Trial Begins Over Murder of Radio Journalist in the Philippines

 

 

The International Federation of

Journalists (IFJ) welcomes the commencement of a trial for the murder of radio

journalist Roland Ureta in Kalibo, Aklan, on January 3, 2001.

 

According to the National Union of

Journalists of the Philippines (NUJP), an IFJ affiliate, two suspects were

arrested in November 2007 after one of the suspects disclosed his plan to

surrender during an interview on dyKR, Radio Mindanao Network.

 

Ureta had hosted the Agong

Nightwatch program on the same network and was investigating illegal gambling

and drugs when he was killed, the NUJP reports.

 

Emily Ureta told the Cebu Regional

Trial Court, which convened on May 9, that her late husband had received

several death threats in relation to his job as a journalist before he was

killed.

 

Amador Raz, one of the suspects who

had formerly denied involvement in Ureta’s murder, was reportedly present at

the hearing.

 

Local media reported that the

other suspect, Jessie Ticar, died in a provincial hospital in Aklan in early

May.

 

“This is an important step forward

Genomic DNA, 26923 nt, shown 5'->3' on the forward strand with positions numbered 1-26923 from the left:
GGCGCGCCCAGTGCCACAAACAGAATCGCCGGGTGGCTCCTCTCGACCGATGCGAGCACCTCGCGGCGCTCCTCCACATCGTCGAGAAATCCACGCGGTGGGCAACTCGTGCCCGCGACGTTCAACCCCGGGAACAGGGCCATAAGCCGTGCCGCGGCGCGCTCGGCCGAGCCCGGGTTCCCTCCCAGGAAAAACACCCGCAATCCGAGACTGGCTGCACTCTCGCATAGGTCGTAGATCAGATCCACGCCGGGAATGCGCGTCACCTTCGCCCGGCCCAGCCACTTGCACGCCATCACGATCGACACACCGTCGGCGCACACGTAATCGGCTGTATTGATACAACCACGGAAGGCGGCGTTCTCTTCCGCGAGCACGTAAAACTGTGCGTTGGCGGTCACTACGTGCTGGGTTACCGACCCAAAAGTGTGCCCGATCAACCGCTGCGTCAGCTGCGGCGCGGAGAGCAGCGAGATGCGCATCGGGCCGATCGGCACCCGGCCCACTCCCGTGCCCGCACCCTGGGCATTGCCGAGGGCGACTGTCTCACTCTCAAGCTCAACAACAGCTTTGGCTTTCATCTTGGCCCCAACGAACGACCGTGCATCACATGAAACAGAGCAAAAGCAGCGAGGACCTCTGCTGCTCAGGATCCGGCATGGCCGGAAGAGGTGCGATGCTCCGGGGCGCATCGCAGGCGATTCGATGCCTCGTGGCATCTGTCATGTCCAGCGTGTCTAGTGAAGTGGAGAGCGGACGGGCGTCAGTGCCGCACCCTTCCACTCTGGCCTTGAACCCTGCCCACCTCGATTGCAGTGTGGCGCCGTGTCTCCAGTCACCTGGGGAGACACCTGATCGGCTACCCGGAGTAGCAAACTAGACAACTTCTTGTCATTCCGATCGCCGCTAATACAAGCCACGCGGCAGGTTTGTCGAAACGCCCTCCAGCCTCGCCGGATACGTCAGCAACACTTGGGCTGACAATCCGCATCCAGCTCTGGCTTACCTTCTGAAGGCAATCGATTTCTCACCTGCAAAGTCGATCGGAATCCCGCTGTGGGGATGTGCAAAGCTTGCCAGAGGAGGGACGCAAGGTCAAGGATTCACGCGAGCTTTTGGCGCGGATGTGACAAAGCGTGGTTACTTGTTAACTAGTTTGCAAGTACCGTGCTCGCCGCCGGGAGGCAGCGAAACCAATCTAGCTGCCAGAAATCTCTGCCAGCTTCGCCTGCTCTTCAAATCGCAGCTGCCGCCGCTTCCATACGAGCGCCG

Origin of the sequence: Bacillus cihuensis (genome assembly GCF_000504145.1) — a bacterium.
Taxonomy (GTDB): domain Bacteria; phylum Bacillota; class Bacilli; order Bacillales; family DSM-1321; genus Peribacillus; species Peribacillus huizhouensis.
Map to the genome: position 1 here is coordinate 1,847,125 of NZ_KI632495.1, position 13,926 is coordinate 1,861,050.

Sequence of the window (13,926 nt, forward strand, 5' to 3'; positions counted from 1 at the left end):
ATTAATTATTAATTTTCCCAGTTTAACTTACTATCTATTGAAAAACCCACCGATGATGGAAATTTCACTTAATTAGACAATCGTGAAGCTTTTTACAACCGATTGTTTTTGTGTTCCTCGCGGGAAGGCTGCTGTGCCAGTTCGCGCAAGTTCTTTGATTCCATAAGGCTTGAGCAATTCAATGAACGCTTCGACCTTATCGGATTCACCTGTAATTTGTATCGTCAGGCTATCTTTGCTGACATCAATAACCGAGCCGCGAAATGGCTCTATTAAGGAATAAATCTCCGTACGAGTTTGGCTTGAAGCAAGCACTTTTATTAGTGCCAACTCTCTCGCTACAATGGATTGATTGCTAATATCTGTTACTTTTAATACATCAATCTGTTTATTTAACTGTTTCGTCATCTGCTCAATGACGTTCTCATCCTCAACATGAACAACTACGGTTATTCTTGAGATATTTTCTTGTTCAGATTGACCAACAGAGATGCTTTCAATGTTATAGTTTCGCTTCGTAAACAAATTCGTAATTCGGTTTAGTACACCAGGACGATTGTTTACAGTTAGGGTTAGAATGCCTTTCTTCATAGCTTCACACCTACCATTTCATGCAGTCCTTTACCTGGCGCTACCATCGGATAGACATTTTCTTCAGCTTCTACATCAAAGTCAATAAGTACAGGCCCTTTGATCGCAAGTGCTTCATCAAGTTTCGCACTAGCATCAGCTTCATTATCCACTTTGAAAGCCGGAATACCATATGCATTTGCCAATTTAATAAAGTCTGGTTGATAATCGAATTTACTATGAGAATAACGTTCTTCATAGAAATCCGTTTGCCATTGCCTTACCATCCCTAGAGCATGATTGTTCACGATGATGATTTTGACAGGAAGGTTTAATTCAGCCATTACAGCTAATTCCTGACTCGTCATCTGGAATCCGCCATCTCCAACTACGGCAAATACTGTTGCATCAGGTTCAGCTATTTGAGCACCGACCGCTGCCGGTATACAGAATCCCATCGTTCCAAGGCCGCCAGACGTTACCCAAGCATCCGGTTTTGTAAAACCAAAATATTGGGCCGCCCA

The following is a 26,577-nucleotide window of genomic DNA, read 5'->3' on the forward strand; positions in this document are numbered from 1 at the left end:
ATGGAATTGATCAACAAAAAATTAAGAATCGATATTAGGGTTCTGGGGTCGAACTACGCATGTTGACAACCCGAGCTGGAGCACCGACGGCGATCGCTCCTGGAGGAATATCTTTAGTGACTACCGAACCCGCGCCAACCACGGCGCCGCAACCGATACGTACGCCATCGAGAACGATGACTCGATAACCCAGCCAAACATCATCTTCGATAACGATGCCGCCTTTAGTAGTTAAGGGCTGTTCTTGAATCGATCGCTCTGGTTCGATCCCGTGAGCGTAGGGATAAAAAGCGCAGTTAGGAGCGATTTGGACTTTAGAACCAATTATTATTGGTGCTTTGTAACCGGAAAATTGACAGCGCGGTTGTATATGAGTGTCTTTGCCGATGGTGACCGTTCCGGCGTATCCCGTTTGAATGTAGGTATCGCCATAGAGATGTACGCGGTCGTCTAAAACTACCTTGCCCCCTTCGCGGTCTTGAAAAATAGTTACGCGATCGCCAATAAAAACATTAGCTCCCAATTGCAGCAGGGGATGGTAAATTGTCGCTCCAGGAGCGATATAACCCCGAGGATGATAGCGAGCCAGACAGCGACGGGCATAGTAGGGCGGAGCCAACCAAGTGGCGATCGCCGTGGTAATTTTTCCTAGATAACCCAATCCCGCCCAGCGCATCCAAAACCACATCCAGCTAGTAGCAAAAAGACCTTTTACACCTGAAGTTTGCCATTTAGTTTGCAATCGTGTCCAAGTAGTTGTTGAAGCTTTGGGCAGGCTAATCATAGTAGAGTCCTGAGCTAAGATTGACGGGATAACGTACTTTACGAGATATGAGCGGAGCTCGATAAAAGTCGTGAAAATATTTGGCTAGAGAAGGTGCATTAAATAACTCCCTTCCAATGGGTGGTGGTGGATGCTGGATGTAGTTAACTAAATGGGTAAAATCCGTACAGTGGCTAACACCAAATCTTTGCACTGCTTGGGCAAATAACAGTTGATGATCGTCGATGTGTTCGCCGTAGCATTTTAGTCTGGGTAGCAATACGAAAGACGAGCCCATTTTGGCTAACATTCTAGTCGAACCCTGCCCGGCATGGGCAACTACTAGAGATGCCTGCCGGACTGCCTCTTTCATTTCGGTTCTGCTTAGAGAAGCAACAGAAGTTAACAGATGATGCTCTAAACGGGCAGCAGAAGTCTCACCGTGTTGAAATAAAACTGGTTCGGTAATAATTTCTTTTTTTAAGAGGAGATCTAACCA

for the Philippine police, courts and judicial system in demonstrating to all

perpetrators of violence against journalists that they will be brought to

account,” said IFJ Asia-Pacific

Director Jacqueline Park.

 

“Voices like Ureta’s are

incredibly important in the fight against corruption in the Philippines and, in his memory, we

honour his commitment to press freedom.”

 

The IFJ congratulates the NUJP and

the Freedom Fund for Filipino Journalists (FFFJ) for their successful petition

to the Supreme Court for the relocation of the trial from Aklan to Cebu City,

citing the influence of the accused in Aklan as pertaining to a possibly unfair

trial.

 

However, threats to the safety of

journalists continue. On May 10, two correspondents from the Malayanewspaper were threatened with guns while reporting on a festival

in Ifugao province.

 

According to the NUJP, Elena

Catajan and Redgie Cawis were reportedly verbally abused by the vice mayor and

town officials, who drew guns to scare the journalists. 

 

The journalists were then

reportedly followed by an unidentified man as they left the site.

 

For further

information contact IFJ Asia-Pacific on +612 9333 0919

 

The IFJ represents

over 600,000 journalists in 120 countries